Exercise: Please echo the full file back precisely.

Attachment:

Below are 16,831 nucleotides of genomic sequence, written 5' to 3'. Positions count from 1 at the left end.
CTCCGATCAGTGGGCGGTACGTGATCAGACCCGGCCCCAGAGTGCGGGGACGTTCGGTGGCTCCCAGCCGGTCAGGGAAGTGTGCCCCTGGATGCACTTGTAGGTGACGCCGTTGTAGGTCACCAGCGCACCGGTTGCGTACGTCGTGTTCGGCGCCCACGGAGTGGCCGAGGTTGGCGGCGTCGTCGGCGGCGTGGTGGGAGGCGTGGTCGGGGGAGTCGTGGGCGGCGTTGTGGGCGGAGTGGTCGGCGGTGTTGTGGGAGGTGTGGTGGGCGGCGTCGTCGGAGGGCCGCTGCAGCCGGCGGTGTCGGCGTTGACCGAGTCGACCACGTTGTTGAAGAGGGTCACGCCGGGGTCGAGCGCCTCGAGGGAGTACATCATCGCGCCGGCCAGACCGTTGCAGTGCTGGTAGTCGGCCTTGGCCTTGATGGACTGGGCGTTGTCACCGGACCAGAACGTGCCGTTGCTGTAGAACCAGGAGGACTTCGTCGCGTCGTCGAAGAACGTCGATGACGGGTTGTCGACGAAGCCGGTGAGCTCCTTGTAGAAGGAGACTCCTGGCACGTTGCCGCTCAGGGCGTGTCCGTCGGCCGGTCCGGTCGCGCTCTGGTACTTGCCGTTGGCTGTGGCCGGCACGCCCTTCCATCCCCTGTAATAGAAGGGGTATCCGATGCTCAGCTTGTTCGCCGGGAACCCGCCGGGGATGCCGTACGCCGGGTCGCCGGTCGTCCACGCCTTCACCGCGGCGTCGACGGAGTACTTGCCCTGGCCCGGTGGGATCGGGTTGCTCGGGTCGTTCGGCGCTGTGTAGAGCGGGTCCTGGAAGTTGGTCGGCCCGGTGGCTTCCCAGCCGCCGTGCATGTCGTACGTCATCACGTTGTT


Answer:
Below are 16,831 nucleotides of genomic sequence, written 5' to 3'. Positions count from 1 at the left end.
CTCCGATCAGTGGGCGGTACGTGATCAGACCCGGCCCCAGAGTGCGGGGACGTTCGGTGGCTCCCAGCCGGTCAGGGAAGTGTGCCCCTGGATGCACTTGTAGGTGACGCCGTTGTAGGTCACCAGCGCACCGGTTGCGTACGTCGTGTTCGGCGCCCACGGAGTGGCCGAGGTTGGCGGCGTCGTCGGCGGCGTGGTGGGAGGCGTGGTCGGGGGAGTCGTGGGCGGCGTTGTGGGCGGAGTGGTCGGCGGTGTTGTGGGAGGTGTGGTGGGCGGCGTCGTCGGAGGGCCGCTGCAGCCGGCGGTGTCGGCGTTGACCGAGTCGACCACGTTGTTGAAGAGGGTCACGCCGGGGTCGAGCGCCTCGAGGGAGTACATCATCGCGCCGGCCAGACCGTTGCAGTGCTGGTAGTCGGCCTTGGCCTTGATGGACTGGGCGTTGTCACCGGACCAGAACGTGCCGTTGCTGTAGAACCAGGAGGACTTCGTCGCGTCGTCGAAGAACGTCGATGACGGGTTGTCGACGAAGCCGGTGAGCTCCTTGTAGAAGGAGACTCCTGGCACGTTGCCGCTCAGGGCGTGTCCGTCGGCCGGTCCGGTCGCGCTCTGGTACTTGCCGTTGGCTGTGGCCGGCACGCCCTTCCATCCCCTGTAATAGAAGGGGTATCCGATGCTCAGCTTGTTCGCCGGGAACCCGCCGGGGATGCCGTACGCCGGGTCGCCGGTCGTCCACGCCTTCACCGCGGCGTCGACGGAGTACTTGCCCTGGCCCGGTGGGATCGGGTTGCTCGGGTCGTTCGGCGCTGTGTAGAGCGGGTCCTGGAAGTTGGTCGGCCCGGTGGCTTCCCAGCCGCCGTGCATGTCGTACGTCATCACGTTGTT